The parents are shown in 44 seconds of the 77-minute movie. To me, that’s a metaphor for our lives. We spend 15 to 18 years being reared, and then we spend the next 50 or 60 operating out of that unless you take stock, unless you make conscious choices, which my alter ego, Jules, is not doing. It felt like the best way to sort of frame this discussion and provoke a conversation.

MODERN FILMS

This film firmly falls into the category of Art as Therapy.

I believe in art as a way to explore the human condition. It’s a way to hold a mirror up to ourselves and to provoke much-needed conversation. Dev and I think if we’d seen a movie like this when we were 18, it would have changed the course and journey of our lives. Often art is a place where we talk about things that society shuns illuminating.

A Place Among the Dead begs the questions, “Does our past define us?” And we have a choice. We can either let it or we can either make an ongoing effort to overcome our past. Do you conflate then evil with narcissism?

I do. “Does our past define us?” is the question posed in the movie. The film shows a character who’s letting her past define her rather than changing those tapes and carving a different present. She’s reenacting the unwinnable parent, but worse and worse each time. The film shows the systematic nothing of spirit-like life force, all the way to the heinous nothing of life.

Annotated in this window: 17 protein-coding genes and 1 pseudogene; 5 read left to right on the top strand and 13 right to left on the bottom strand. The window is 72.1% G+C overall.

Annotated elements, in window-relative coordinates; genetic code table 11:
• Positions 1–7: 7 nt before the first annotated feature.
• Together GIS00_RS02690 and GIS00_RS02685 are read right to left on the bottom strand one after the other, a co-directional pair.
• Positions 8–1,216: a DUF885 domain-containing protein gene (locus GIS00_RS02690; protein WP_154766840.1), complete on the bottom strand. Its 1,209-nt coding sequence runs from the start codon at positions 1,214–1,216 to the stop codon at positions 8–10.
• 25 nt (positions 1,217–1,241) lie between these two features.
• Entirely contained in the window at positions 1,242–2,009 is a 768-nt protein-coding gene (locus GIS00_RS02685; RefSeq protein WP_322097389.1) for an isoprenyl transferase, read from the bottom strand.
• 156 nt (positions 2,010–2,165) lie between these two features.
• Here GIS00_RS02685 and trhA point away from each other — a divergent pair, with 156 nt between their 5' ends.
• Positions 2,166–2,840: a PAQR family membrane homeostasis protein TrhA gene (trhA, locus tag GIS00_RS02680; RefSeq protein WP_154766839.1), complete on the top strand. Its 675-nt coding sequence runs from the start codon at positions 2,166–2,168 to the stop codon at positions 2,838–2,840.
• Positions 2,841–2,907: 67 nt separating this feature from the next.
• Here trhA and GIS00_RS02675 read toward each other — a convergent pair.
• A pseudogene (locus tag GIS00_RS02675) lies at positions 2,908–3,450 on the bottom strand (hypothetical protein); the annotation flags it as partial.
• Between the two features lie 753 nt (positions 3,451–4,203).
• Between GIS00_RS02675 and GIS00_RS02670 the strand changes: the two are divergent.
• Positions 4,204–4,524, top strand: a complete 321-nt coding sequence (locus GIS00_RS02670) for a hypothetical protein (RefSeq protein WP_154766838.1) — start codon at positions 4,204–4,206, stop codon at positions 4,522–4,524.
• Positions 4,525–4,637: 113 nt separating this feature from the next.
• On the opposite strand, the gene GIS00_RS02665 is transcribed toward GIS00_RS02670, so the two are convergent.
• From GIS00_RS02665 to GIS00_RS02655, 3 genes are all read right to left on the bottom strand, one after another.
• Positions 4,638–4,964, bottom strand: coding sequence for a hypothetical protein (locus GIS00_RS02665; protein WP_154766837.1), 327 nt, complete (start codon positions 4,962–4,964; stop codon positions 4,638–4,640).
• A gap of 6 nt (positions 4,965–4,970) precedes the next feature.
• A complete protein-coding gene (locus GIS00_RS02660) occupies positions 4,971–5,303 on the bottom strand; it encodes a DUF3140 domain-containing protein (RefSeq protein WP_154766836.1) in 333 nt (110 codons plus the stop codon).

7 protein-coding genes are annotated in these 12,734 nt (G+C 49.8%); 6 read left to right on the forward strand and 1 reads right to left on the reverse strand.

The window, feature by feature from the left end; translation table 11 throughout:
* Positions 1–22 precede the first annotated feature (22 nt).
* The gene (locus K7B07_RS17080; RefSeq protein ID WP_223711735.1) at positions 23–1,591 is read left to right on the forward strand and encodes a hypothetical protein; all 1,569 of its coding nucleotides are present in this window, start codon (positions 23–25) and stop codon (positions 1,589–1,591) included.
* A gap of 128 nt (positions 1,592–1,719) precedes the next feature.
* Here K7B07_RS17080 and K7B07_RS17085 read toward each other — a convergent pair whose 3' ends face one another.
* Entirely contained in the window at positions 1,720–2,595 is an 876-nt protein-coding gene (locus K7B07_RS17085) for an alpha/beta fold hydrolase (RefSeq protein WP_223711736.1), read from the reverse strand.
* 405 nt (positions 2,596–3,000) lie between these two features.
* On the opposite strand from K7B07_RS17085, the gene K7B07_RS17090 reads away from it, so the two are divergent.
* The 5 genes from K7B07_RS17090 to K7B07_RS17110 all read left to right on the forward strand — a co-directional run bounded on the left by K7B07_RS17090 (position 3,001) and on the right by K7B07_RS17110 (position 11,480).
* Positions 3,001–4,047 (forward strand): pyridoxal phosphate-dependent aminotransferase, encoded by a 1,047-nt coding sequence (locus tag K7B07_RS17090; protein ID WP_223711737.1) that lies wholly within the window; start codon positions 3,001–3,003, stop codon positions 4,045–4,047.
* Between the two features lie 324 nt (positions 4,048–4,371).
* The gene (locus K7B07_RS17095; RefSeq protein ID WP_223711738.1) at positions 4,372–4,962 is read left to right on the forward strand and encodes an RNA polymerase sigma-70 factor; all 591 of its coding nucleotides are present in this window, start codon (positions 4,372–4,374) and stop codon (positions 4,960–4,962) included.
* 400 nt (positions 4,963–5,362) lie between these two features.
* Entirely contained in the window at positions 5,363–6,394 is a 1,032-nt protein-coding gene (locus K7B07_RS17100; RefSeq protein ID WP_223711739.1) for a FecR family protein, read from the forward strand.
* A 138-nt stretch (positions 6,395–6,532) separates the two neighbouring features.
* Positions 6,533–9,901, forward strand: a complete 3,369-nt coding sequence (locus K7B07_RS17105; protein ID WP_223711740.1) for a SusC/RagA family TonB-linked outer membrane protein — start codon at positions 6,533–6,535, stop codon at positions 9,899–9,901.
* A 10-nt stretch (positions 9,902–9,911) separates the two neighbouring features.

Another theme that this film tackles is the inevitability of aging and death, and humankind’s tendency to deny that truth. That’s amplified by not only Hollywood, but also society in general. Is that part of the reason why we, as a society, are fascinated with immortal vampires.

I do. I chose the vampire genre for a number of reasons. First, to make an entertaining movie. Second, to lull the audience into a sense of safety to explore unsafe and radical ideas. Third, to bring in my and the other actor’s histories. And last, because the vampire is the perfect metaphor for the ultimate narcissist. You’re never quite sure if a particular character in the movie is a vampire or if he’s serial killer who emulates a vampire, but either way, the traits are the same. He’s a being which drains time, life, life force for his own needs, for his own survival, with no regard for any other being. Societally, there’s an obsession with youth, and as you were mentioning, it’s another current that runs through the picture and ties into vampirism. The idea of staying youthful in appearance forever feeds into narcissism, too, because it values superficiality over substance.